they drove to the coast for the day. she had some props to stage and photograph for a piece she was writing. she invited him along for company, for help and because she loved him.
it wasn’t a good weather day at the beach. the temperature was cold and the sky was overcast. the wind blew hard. after parking the car, they got out their cameras to explore the treasures of the beach.
it wasn’t long before he began walking the other direction, intently focused on unusual birds and adjusting camera settings. maybe today he would get perfect shots that would fix all the broken things.
she watched him go, giving him time do what he loved. it was low tide, offering them a rare opportunity to see eddies and tide pools normally hidden in high tide. the wind and the waves formed intricate designs and patterns in the sand. she took a few photos as she admired the handiwork and creativity of the one who’d made it all.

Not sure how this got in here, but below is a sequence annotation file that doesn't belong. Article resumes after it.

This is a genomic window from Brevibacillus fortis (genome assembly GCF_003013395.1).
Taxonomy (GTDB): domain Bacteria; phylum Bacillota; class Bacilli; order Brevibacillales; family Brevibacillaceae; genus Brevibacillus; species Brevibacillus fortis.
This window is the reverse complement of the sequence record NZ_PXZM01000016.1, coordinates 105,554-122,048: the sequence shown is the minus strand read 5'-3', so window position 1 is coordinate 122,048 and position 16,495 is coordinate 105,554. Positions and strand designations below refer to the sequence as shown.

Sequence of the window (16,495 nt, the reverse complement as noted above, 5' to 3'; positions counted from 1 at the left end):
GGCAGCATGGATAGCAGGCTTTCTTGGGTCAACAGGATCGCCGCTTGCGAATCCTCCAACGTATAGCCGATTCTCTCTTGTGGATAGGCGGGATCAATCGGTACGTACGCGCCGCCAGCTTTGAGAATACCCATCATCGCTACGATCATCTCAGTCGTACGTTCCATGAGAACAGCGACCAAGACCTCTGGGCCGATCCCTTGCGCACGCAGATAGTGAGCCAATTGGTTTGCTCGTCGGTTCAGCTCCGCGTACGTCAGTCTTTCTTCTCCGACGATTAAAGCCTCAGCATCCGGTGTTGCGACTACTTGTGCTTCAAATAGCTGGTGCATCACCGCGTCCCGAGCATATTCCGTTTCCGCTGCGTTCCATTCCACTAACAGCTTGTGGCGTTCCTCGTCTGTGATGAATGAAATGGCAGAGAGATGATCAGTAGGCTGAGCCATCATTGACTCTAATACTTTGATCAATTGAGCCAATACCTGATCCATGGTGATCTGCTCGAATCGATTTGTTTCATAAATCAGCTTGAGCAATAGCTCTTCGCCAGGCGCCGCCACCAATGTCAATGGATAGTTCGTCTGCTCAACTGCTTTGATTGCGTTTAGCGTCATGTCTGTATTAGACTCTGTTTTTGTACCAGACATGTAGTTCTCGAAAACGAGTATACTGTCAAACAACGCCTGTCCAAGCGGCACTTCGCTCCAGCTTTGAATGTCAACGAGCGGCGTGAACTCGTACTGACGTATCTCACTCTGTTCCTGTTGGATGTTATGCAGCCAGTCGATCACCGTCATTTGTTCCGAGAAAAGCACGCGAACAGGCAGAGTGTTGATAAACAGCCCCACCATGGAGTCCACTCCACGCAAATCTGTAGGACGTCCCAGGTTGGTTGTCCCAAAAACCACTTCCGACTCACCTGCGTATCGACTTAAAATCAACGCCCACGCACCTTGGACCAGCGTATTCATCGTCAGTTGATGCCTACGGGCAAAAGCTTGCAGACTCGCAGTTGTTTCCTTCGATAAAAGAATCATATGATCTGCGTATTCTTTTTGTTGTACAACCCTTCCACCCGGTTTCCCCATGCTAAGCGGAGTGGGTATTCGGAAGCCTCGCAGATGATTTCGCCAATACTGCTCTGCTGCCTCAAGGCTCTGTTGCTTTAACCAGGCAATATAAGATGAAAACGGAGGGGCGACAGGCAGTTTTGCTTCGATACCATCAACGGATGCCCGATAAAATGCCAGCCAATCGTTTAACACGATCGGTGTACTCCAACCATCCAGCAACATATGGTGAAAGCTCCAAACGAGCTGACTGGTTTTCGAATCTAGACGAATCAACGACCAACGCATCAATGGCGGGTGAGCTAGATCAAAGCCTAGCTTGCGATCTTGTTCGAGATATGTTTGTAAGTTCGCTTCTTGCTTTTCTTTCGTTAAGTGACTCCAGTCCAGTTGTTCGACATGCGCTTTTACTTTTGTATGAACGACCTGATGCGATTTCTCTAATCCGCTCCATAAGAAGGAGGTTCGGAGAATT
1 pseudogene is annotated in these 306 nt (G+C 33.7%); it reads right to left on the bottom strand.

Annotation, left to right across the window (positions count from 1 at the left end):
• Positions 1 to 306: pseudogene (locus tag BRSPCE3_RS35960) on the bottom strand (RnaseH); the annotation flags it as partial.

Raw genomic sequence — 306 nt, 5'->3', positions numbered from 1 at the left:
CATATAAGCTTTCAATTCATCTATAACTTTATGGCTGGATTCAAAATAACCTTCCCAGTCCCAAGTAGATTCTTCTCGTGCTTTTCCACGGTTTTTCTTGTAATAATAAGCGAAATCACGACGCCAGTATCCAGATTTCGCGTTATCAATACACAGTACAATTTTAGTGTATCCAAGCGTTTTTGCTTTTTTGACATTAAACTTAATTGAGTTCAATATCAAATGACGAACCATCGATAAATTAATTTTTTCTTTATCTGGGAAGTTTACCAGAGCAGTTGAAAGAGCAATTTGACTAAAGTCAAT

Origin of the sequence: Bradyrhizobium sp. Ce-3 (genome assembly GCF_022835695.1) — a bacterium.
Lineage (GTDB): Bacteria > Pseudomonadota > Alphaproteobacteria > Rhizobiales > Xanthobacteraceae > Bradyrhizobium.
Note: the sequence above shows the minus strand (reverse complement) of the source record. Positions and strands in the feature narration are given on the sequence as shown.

after a while she needed his help. she began calling his name as she walked toward him. to her surprise, he turned and walked the other direction, oblivious to her calls, to her existence on the beach with him. she started shouting his name hoping he would hear her voice above the wind, willing him to hear her deep calling to his.
suddenly, stark reality pierced her heart. tears and wind stung her eyes. she stopped shouting and stopped walking. she stood still in the wind watching him walk further away from her.
she realized he wouldn’t have needed to hear her if he saw her and honored her in his heart. he would have sensed her need and heard her calling him in his spirit.
but he couldn’t honor her because he didn’t honor father. and there were things blocking his vertical relationship with his abba. they were cameras, lenses, flash drives, birds, animals, all good things, yes, but they’d become idols.
the very gifts he’d been given were now stumbling blocks as he looked to them for identity and fulfillment. every day, he put them first, blocking the goodness, love and healing father wanted to pour into him.
those good things caused blindness, a tunnel vision in every part of his life. he was unable to see anyone else because he was focused on himself. similar to a funhouse mirror, the tunnel vision was destroying the very relationships he said mattered most to him.
vertical relationships with father, jesus and holy spirit must be correctly aligned for horizontal relationships with people to work.
first things first.
jane doe productions © 2018